The Texas Supreme Court on Friday delivered a temporary, last-minute victory to families of children with disabilities who want to stop sweeping budget cuts to a state-funded children’s therapy program.
State lawmakers last year approved $350 million in budget cuts for Medicaid programs that provide physical, speech and occupational therapy to disabled children. Blocked once before by a district court order, the cuts were scheduled to take effect July 15 after an appellate court ruled in April that Texas could move forward with them.
The Supreme Court’s order will delay those cuts, which have been tied up in court for nearly a year, once again.
The disabled children’s families, joined by therapy providers who are paid by Medicaid, the federal-state insurance program for the poor and disabled, sued the state over the pay cut, saying it would force medically necessary businesses to close and leave fragile children without access to health care.
Texas lawmakers ordered the cuts arguing that the state overpaid for those services. Many in-home therapy providers who treat children covered by Medicaid say the payment reduction would amount to a roughly 20 percent revenue cut that would force them out of business.
In the year since the budget was passed, dozens of lawmakers who voted for it have asked Texas officials to delay the cuts in order to study their projected effects more closely, for fear the move would jeopardize children’s access to health care.
The Supreme Court’s temporary injunction is not a ruling on the validity of the Medicaid cuts, but it buys time for the groups opposing the cuts to continue their aggressive lobbying campaign to have lawmakers revisit the issue.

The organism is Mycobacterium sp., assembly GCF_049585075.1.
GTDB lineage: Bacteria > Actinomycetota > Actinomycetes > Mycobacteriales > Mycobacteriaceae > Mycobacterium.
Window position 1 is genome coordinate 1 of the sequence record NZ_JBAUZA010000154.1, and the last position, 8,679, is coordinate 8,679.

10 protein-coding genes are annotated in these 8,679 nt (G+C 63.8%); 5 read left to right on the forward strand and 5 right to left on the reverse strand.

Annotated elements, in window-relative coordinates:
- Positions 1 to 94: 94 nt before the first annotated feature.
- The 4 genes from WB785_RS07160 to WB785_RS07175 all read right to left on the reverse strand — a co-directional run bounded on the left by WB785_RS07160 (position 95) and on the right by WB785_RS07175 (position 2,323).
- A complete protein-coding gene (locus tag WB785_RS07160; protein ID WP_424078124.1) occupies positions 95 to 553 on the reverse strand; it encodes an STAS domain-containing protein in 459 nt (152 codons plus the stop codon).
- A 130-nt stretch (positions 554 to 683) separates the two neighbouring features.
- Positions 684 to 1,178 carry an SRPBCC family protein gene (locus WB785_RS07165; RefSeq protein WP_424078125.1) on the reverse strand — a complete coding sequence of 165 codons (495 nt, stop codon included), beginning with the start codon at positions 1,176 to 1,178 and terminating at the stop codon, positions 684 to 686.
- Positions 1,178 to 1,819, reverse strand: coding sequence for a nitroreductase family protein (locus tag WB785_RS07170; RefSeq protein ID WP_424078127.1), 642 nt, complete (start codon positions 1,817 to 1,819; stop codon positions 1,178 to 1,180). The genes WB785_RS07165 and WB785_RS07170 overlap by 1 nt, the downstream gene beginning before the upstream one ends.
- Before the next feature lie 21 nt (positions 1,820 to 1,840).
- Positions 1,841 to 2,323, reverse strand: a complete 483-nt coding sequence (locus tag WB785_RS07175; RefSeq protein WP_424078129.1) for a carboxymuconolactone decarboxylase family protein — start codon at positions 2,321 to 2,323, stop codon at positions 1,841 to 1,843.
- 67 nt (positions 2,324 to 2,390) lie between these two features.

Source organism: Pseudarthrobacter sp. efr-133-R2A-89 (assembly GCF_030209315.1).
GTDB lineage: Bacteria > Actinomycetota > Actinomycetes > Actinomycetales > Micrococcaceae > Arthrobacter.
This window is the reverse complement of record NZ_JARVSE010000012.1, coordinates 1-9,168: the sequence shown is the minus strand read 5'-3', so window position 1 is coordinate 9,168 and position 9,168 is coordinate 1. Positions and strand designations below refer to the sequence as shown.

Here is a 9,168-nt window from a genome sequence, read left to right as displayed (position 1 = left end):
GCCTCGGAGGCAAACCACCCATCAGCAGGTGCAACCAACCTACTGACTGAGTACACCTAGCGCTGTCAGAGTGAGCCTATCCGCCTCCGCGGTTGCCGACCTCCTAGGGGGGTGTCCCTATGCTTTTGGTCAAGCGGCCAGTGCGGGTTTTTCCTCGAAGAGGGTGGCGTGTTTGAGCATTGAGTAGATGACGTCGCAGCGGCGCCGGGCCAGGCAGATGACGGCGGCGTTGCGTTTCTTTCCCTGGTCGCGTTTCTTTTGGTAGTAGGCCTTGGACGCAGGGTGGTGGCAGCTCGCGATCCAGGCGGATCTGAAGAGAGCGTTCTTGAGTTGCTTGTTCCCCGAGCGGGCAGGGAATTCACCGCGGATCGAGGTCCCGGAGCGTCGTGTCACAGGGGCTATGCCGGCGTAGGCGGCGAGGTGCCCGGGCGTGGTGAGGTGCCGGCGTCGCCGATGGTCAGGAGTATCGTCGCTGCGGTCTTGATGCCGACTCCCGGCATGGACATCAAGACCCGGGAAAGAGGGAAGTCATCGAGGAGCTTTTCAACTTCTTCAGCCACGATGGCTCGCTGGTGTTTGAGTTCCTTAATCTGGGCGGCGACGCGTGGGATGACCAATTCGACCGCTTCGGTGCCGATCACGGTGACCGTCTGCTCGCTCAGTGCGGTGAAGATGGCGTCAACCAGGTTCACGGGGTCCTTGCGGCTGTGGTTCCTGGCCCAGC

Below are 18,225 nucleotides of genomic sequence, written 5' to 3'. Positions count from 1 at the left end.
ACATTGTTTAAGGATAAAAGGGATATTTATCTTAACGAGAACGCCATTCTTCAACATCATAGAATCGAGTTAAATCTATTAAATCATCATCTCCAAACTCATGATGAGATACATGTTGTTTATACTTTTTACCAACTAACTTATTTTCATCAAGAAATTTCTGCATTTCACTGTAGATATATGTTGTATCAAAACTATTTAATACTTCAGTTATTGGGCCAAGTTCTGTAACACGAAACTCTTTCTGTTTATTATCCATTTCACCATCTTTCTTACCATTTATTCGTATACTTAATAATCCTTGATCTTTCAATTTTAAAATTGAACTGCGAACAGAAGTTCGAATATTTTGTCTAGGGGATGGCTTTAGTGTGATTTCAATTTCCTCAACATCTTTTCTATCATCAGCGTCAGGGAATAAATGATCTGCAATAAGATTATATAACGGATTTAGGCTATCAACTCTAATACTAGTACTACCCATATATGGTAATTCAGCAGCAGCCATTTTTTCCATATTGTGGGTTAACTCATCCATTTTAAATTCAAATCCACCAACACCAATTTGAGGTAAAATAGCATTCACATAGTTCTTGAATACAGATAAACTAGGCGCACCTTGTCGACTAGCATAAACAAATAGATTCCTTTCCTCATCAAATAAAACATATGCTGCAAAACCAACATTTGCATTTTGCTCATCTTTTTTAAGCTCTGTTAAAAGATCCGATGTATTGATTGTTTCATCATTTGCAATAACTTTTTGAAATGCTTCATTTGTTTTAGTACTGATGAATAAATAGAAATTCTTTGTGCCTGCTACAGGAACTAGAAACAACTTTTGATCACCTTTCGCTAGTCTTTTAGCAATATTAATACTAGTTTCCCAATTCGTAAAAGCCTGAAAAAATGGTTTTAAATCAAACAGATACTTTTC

Seventy-five state lawmakers — 61 Democrats and 14 Republicans — have written to state and federal health officials in recent weeks to express concerns about the Medicaid cuts.
The groups suing the state said they were overjoyed with the high court’s order.
“Our plaintiffs, particularly the parents of these children, are extremely grateful to the Supreme Court of Texas for their quick action which means that life-saving therapy remains available to our most vulnerable children,” spokesman Chuck McDonald said in a statement.
“It would be impossible to overstate how significant it is that this injunction remains in place,” he said.
This article originally appeared in The Texas Tribune is a nonpartisan, nonprofit media organization that informs Texans — and engages with them – about public policy, politics, government and statewide issues..
Top image: Texas Supreme Court Building. Photo courtesy of the Texas Tribune.